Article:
At 10 a.m. the English doctor Stephen Walsh held his second lecture on vegan nutrition. He presented recent investigations that showed that vegans on average do not live longer than meateaters, an unexpected and unfortunate fact as seen from our perspective, and further, the investigations showed that lactovegetarians live longer than both meateaters and vegans. He has attempted to find an explanation for these surprising facts. He discovered that vegans have relatively high concentrations of the amino acid homocysteine in their blood. This could be a reason why vegans are hit just as often as meateaters by strokes and heart attacks.
When the European Vegetarian Union held its congress in Italy in 1997, many of the participants were checked for their homocysteine contents. It turned out that the concentrations in their blood were significantly higher than those of meateaters and lactovegetarians. This was surprising considering their healthy lifestyles. A plausible explanation is that homocysteine combines with B12, so if a person has a relatively low B12 content, s/he doesn't get rid of superfluous homocysteine. Therefore vegans should take B12 supplements.
Stephen Walsh went on to present documentation to prove that dried nuts should be nutritionally just as good as fresh nuts. He also discussed the importance of omega-3 fatty acids. The audience was very attentive.
At lunch, several new delicacies were served, of which we had our fill. After several grey and rainy days, the sun peeked out of the clouds. Ilene Stenson invited a little group of participants to follow her outdoors to a small green oasis just outside of the high school. We discovered a wealth of nourishing plants in nature's pantry: thistles, fleaworts, dandelions, and other so-called weeds that in reality can give us humans masses of energy and that Ilene advised us to mix into energy drinks every day. Unfortunately we got a lot of horsefly bites too. With us Scandinavians, who are used to horseflies, it hurt when they bit, but the ensuing itches and boils were minor. On other people, the bites flared up. Ilene had some arnica with her. She dabbed a big boil on an Englishman with it, and after a few hours, the pain and itch vanished.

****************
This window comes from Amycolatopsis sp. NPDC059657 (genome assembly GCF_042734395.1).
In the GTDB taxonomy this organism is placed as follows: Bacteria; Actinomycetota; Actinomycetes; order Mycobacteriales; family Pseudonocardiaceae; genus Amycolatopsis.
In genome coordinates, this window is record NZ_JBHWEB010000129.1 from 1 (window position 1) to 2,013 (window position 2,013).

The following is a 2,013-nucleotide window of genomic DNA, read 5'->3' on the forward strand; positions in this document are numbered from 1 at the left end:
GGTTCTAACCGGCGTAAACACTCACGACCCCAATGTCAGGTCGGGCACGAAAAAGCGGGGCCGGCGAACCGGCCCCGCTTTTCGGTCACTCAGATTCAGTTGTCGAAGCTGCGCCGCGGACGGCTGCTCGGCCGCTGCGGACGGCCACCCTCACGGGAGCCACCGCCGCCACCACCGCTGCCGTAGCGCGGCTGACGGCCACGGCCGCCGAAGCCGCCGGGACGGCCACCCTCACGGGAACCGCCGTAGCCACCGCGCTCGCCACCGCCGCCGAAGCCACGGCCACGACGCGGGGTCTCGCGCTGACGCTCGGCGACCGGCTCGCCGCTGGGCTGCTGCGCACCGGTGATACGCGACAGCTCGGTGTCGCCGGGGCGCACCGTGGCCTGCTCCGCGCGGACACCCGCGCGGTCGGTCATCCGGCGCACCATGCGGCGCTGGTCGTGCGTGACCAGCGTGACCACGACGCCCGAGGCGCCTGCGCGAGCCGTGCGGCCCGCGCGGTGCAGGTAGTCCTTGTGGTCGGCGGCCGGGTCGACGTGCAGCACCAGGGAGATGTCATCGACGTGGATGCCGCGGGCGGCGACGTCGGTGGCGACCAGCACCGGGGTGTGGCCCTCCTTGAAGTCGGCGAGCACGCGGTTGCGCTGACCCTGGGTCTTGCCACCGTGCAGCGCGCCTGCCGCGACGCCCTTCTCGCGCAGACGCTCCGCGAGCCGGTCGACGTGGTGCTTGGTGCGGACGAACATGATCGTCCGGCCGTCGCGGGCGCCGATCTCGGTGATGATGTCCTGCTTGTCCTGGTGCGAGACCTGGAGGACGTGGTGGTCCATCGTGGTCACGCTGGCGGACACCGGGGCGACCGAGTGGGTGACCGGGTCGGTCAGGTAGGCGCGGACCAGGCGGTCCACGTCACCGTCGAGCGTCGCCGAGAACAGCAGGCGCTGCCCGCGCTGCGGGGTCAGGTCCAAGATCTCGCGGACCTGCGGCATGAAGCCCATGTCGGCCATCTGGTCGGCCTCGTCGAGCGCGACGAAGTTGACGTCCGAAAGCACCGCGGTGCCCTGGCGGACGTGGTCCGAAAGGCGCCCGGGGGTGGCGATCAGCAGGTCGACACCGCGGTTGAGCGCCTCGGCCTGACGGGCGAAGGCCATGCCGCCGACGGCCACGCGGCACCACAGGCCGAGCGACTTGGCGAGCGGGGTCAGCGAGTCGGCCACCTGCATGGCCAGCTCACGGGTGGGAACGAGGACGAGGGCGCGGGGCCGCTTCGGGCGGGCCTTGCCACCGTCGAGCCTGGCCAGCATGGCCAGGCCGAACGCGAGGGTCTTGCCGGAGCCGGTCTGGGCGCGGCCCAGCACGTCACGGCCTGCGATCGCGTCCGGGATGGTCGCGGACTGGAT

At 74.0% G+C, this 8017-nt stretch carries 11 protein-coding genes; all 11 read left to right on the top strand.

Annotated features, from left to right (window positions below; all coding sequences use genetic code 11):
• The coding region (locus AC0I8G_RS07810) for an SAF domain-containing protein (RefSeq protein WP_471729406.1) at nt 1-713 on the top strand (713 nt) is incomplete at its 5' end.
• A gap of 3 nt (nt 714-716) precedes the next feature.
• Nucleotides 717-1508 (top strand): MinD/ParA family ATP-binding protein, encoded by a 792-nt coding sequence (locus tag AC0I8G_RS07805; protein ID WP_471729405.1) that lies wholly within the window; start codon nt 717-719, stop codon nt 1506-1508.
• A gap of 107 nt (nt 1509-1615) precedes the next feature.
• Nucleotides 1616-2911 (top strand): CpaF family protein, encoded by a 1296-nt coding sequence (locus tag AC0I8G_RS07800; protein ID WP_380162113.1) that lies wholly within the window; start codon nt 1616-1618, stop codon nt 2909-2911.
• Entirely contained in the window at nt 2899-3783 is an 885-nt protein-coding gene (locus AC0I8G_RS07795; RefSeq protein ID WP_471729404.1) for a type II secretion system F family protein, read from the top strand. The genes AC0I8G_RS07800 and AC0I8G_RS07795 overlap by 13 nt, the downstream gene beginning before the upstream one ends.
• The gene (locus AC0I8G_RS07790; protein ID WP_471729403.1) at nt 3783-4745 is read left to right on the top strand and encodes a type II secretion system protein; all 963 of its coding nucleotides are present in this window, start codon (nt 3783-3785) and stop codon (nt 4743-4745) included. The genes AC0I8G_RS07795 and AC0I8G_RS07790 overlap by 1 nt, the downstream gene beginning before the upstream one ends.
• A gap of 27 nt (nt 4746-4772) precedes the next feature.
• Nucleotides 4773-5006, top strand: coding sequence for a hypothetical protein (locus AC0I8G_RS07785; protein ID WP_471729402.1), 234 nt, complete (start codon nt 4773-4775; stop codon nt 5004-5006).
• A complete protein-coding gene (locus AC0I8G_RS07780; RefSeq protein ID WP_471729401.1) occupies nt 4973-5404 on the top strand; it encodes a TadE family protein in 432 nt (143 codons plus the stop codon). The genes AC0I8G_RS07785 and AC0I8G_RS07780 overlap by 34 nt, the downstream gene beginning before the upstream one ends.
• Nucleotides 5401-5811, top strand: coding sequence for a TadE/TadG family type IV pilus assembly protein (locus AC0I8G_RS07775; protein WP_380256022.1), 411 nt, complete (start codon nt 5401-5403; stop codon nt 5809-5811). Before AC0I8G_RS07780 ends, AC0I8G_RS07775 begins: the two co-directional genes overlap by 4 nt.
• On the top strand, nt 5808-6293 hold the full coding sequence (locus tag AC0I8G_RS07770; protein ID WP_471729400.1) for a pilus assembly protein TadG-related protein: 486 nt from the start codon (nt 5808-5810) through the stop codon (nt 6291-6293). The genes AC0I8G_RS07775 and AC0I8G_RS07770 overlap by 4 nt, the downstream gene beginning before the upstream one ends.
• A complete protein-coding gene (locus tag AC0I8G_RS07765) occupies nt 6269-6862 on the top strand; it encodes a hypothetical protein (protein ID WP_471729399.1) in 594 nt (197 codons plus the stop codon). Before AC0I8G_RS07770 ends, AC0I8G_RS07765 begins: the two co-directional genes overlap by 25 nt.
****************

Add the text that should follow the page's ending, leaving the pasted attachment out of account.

Some people went swimming. As I didn't have my swimsuit with me, I went back to the high school and listened to the last part of Eric Karlsson's lecture on self-healing.
After tea and cakes, English Brian Jacobs held a lecture on hypnosis. An interesting discovery was that people who have the need to control are not as affected by hypnosis as other people. Therefore also hypnosis therapy is more difficult with them.
Then Margaret Gunn-King led a laugh meditation, where we all laughed and relaxed. Several people outside the building stopped in their tracks and wondered what was going on.
For the farewell dinner, everybody dressed up. A very colorful and tasty buffet had been laid out. People were in high spirits.
Several participants officially expressed their gratitude to the activists who had made this festival so memorable, particularly thanking Kirsten Jungsberg, who was the chief organizer, and Tony Bishop-Weston, who had taught the kitchen personnel how to make tasty and nourishing vegan food, something that they had no experiences with before.
After the dinner, in accordance with the traditions of our vegan festivals, we planted two fruit trees in the garden outside the building. The first tree was planted by Jules Oaklander (USA), George Rodger (Scotland), Brian Gunn-King (England), and me (Sweden). After the tree planting, we sang and ringdanced. We also took some group photos.
Concluding the festival, several participants performed spontaneously: English Barbara Jackson had written some vegan texts, Dutch Jasmijn de Boo sang and accompanied herself on guitar, Scottish George Rodger sang. To honour the evening, George had clad himself in a Scottish kilt. Danish Andrea Forman had written some vegan songs, which she performed. Linda Gentille played some pieces on the piano. She also brought together some participants in a band to practice a song that after half an hour was performed in full. This was acknowledged with great applause. Lastly, Ilene Stenson did a Swedish "murder tango".
We finished off a wonderful evening with a cup of tea and cakes. Then we collected our items and went to bed.
Day 7, Saturday, August 5
Our well-known delicious breakfast buffet was laid out. Today, as we were leaving soon, there was an additional buffet for making lunchbags. A new course had started at the high school, and a few of the participants had arrived. Accordingly, there was a third buffet on which there was written "Non-vegan", with milk yoghurt, cheese and margarine. It was a strange experience for us to see this after having gotten used to having only our own delicious vegan buffet.
At 8.30 a.m. the bus came to take us to our respective ferries and trains. We said goodbye to each other. Many participants expressed a wish to come to Sweden sometime and therefore hoped that we Swedes would organise a vegan festival soon.